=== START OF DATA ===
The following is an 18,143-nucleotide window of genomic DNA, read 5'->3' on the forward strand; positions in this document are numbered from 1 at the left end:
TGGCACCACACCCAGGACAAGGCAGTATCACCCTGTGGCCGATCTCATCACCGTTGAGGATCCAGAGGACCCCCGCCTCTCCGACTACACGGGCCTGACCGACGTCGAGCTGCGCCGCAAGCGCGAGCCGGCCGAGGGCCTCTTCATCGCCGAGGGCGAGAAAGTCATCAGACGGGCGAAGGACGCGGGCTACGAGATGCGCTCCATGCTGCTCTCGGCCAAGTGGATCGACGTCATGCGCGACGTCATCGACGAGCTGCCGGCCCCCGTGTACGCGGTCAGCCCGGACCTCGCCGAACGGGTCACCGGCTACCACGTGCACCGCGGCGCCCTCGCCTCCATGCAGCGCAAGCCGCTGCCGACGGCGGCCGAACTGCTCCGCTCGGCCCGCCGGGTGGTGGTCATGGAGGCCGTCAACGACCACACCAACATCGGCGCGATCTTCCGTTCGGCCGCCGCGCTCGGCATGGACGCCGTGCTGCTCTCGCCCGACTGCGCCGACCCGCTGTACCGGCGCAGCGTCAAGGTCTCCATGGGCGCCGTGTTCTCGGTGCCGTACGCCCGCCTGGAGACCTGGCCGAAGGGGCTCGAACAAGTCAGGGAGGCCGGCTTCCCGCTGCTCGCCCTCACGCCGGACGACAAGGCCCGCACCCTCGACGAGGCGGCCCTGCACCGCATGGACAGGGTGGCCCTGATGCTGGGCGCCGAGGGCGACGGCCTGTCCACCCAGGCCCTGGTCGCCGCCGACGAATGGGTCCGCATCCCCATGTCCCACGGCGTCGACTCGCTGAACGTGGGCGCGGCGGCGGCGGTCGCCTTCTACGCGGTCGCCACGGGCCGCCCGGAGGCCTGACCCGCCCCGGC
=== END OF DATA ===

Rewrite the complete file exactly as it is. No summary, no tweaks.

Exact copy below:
The following is an 18,143-nucleotide window of genomic DNA, read 5'->3' on the forward strand; positions in this document are numbered from 1 at the left end:
TGGCACCACACCCAGGACAAGGCAGTATCACCCTGTGGCCGATCTCATCACCGTTGAGGATCCAGAGGACCCCCGCCTCTCCGACTACACGGGCCTGACCGACGTCGAGCTGCGCCGCAAGCGCGAGCCGGCCGAGGGCCTCTTCATCGCCGAGGGCGAGAAAGTCATCAGACGGGCGAAGGACGCGGGCTACGAGATGCGCTCCATGCTGCTCTCGGCCAAGTGGATCGACGTCATGCGCGACGTCATCGACGAGCTGCCGGCCCCCGTGTACGCGGTCAGCCCGGACCTCGCCGAACGGGTCACCGGCTACCACGTGCACCGCGGCGCCCTCGCCTCCATGCAGCGCAAGCCGCTGCCGACGGCGGCCGAACTGCTCCGCTCGGCCCGCCGGGTGGTGGTCATGGAGGCCGTCAACGACCACACCAACATCGGCGCGATCTTCCGTTCGGCCGCCGCGCTCGGCATGGACGCCGTGCTGCTCTCGCCCGACTGCGCCGACCCGCTGTACCGGCGCAGCGTCAAGGTCTCCATGGGCGCCGTGTTCTCGGTGCCGTACGCCCGCCTGGAGACCTGGCCGAAGGGGCTCGAACAAGTCAGGGAGGCCGGCTTCCCGCTGCTCGCCCTCACGCCGGACGACAAGGCCCGCACCCTCGACGAGGCGGCCCTGCACCGCATGGACAGGGTGGCCCTGATGCTGGGCGCCGAGGGCGACGGCCTGTCCACCCAGGCCCTGGTCGCCGCCGACGAATGGGTCCGCATCCCCATGTCCCACGGCGTCGACTCGCTGAACGTGGGCGCGGCGGCGGCGGTCGCCTTCTACGCGGTCGCCACGGGCCGCCCGGAGGCCTGACCCGCCCCGGC